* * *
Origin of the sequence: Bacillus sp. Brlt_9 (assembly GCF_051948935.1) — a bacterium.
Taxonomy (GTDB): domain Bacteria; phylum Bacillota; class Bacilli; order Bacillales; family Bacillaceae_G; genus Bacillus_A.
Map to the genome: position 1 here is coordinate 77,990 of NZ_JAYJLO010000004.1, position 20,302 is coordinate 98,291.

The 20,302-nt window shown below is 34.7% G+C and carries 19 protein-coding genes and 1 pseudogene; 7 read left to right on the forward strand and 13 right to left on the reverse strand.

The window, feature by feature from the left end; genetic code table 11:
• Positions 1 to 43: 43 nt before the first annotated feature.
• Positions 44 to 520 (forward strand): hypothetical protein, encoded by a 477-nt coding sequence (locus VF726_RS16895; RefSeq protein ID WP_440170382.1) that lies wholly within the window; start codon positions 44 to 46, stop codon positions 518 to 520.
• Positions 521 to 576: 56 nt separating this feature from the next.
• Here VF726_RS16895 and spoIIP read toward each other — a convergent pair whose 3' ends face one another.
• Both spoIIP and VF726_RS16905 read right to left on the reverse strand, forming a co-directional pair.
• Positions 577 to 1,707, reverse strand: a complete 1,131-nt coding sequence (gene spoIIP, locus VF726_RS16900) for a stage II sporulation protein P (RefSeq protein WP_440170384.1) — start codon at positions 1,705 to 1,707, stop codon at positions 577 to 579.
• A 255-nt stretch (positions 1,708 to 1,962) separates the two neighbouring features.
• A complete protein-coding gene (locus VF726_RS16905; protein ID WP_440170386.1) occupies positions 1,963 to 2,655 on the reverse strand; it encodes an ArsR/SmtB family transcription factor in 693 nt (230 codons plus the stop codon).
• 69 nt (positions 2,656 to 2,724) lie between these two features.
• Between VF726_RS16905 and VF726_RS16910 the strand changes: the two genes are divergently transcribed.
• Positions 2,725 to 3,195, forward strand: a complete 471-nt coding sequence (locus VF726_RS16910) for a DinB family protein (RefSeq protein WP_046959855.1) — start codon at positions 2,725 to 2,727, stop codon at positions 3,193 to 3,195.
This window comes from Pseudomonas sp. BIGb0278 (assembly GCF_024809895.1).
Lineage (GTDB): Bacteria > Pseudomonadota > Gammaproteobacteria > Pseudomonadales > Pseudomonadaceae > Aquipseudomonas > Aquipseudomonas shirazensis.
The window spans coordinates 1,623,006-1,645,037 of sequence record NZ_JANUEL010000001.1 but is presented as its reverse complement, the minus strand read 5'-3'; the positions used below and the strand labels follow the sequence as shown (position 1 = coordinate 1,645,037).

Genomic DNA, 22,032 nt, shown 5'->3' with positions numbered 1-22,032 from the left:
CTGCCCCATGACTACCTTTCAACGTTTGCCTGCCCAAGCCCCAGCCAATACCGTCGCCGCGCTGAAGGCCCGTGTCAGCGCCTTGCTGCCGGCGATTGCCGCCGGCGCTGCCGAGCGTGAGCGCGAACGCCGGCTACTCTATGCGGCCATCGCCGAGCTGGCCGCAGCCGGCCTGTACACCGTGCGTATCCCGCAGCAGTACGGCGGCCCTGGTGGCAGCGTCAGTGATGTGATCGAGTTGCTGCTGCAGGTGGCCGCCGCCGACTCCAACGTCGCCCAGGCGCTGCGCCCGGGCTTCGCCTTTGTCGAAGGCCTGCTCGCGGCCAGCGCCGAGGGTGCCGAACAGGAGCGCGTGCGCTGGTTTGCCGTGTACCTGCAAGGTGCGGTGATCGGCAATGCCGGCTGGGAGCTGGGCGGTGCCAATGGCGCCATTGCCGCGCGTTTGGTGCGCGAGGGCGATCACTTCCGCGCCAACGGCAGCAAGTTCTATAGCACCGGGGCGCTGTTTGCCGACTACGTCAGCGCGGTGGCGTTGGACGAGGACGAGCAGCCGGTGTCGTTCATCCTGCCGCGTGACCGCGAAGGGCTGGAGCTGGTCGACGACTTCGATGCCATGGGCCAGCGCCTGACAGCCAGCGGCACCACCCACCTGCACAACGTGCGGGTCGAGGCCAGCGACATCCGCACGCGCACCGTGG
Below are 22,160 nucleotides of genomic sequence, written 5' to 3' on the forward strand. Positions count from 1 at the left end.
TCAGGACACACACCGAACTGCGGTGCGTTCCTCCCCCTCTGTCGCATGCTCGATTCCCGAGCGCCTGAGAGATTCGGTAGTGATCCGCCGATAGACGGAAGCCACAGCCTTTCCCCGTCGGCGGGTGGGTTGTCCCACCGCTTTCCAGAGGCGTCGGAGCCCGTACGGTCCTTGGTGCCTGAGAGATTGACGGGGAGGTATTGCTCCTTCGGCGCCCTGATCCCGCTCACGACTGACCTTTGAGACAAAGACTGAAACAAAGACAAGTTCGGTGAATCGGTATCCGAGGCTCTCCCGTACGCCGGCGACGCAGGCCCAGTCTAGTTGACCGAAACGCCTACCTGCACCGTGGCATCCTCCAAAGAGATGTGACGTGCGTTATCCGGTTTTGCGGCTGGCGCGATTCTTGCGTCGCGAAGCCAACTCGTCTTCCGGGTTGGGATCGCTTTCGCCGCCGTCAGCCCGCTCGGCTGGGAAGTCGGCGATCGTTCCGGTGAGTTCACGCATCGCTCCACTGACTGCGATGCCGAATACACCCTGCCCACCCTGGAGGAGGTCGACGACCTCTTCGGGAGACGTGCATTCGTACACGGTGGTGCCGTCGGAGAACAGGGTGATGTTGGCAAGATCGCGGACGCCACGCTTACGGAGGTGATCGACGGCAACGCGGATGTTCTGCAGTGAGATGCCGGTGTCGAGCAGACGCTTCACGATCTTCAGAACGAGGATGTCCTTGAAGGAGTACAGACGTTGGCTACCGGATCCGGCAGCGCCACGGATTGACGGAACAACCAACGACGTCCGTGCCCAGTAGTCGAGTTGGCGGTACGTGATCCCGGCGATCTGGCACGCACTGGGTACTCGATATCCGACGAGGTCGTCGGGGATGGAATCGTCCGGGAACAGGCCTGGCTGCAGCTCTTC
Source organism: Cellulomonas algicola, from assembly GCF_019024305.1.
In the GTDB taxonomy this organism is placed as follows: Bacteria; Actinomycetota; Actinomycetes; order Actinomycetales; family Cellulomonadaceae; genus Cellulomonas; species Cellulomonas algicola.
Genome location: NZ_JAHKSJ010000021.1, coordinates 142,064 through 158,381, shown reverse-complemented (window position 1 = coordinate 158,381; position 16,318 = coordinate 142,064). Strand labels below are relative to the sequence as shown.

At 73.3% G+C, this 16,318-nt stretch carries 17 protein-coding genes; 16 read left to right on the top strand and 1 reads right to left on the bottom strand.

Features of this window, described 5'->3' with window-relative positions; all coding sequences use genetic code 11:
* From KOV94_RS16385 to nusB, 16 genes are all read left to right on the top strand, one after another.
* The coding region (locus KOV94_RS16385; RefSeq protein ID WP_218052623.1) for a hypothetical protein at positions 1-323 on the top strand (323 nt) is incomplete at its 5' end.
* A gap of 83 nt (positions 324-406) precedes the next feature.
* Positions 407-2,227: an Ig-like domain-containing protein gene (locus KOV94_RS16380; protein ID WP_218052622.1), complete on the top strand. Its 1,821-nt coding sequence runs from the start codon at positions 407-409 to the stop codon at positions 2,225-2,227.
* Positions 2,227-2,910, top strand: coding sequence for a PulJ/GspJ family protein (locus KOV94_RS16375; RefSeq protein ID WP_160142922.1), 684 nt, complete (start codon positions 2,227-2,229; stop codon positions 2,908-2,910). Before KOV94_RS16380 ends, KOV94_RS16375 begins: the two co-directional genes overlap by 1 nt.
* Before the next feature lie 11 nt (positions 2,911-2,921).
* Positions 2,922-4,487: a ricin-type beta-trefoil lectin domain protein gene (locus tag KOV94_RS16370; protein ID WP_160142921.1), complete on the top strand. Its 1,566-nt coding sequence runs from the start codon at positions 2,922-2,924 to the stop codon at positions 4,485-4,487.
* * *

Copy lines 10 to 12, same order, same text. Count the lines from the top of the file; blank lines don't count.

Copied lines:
• Both spoIIP and VF726_RS16905 read right to left on the reverse strand, forming a co-directional pair.
• Positions 577 to 1,707, reverse strand: a complete 1,131-nt coding sequence (gene spoIIP, locus VF726_RS16900) for a stage II sporulation protein P (RefSeq protein WP_440170384.1) — start codon at positions 1,705 to 1,707, stop codon at positions 577 to 579.
• A 255-nt stretch (positions 1,708 to 1,962) separates the two neighbouring features.